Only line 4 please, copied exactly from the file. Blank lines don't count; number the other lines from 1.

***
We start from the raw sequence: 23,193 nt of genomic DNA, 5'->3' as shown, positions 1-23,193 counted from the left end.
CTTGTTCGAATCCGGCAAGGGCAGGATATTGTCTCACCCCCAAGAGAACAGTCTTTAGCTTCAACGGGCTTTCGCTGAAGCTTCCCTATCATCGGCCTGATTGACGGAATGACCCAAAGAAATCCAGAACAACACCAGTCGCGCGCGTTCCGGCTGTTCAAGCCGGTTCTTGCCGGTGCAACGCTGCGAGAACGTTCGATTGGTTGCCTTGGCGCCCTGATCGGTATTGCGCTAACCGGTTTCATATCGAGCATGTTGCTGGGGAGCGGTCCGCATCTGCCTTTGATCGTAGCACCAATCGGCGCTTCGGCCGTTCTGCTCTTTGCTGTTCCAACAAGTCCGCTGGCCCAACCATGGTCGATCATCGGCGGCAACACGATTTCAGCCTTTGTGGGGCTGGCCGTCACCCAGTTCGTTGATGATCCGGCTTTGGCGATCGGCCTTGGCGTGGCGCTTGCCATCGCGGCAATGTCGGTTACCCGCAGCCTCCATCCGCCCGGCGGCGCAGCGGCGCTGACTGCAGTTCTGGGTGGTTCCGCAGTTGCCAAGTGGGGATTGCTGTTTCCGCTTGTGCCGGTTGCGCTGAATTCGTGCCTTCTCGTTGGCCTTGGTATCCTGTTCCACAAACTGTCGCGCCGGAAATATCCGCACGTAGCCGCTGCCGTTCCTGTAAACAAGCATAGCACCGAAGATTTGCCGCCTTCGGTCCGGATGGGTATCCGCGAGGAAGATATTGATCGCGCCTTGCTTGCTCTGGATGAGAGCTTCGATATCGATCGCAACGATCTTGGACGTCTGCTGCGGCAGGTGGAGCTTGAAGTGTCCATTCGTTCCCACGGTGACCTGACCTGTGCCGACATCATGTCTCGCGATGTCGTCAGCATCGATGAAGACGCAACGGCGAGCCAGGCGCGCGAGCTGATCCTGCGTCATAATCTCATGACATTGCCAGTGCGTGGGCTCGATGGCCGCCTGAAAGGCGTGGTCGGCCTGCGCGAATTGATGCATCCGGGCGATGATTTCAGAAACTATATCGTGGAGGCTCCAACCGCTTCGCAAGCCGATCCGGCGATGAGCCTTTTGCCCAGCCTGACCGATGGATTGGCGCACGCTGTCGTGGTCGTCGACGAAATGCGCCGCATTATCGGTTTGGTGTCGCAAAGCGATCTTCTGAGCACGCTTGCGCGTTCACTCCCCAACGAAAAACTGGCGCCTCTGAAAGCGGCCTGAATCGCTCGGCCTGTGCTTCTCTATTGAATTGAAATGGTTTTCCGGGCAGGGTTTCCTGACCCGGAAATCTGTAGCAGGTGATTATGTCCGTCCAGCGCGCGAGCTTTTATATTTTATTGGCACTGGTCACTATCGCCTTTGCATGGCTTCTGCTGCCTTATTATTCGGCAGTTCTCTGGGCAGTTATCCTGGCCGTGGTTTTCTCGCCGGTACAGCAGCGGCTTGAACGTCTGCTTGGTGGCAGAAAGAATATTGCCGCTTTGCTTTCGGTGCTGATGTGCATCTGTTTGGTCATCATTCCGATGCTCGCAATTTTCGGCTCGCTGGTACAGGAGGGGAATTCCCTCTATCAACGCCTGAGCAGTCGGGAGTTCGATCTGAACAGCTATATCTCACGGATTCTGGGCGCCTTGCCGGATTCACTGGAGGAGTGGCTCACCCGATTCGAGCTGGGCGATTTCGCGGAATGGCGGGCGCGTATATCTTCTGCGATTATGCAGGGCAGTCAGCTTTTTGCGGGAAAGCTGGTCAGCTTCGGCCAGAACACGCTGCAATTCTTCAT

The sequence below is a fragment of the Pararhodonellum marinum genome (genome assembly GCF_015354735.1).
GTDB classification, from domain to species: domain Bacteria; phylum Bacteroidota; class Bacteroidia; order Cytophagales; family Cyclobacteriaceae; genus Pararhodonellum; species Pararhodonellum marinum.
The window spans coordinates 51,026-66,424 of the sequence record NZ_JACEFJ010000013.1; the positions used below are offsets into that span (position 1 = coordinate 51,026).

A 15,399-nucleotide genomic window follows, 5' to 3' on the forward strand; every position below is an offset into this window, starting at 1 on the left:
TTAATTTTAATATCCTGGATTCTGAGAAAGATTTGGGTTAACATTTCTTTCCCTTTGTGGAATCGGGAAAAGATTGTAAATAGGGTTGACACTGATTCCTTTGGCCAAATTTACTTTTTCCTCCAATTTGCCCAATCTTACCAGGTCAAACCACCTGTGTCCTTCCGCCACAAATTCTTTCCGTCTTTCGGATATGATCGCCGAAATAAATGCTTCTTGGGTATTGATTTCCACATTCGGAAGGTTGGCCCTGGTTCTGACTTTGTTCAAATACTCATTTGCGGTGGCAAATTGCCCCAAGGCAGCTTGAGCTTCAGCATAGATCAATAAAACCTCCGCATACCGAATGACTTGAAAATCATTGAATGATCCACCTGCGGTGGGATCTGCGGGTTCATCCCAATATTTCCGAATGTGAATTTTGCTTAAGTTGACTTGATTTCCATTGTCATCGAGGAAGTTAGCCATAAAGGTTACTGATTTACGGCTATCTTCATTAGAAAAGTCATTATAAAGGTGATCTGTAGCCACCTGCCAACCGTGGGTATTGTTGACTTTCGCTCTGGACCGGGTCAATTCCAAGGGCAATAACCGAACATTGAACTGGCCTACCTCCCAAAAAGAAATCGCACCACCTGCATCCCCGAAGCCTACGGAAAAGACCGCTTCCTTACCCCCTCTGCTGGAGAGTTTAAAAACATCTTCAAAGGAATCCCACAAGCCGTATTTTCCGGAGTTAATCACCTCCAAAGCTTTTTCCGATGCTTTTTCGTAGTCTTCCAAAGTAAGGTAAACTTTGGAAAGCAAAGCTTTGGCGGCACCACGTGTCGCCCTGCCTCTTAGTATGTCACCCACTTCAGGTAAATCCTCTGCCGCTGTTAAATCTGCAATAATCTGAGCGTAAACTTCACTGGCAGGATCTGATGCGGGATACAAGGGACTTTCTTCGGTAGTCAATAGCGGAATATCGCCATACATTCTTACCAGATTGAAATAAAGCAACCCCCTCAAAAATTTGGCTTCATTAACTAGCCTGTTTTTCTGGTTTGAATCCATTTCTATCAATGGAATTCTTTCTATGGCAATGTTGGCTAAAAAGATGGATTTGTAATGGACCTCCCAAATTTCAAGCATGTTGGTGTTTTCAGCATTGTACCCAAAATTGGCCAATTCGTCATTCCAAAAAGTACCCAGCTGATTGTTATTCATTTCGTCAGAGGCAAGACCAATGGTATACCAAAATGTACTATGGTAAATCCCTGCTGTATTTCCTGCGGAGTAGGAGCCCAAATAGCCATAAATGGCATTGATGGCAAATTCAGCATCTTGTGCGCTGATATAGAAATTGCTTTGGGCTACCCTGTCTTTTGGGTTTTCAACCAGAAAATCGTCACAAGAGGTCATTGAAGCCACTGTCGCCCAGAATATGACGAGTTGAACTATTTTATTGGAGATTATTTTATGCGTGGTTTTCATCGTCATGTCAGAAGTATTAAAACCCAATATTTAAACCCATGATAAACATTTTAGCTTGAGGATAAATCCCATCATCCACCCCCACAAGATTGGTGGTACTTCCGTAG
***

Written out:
GTDB classification, from domain to species: domain Bacteria; phylum Bacteroidota; class Bacteroidia; order Cytophagales; family Cyclobacteriaceae; genus Pararhodonellum; species Pararhodonellum marinum.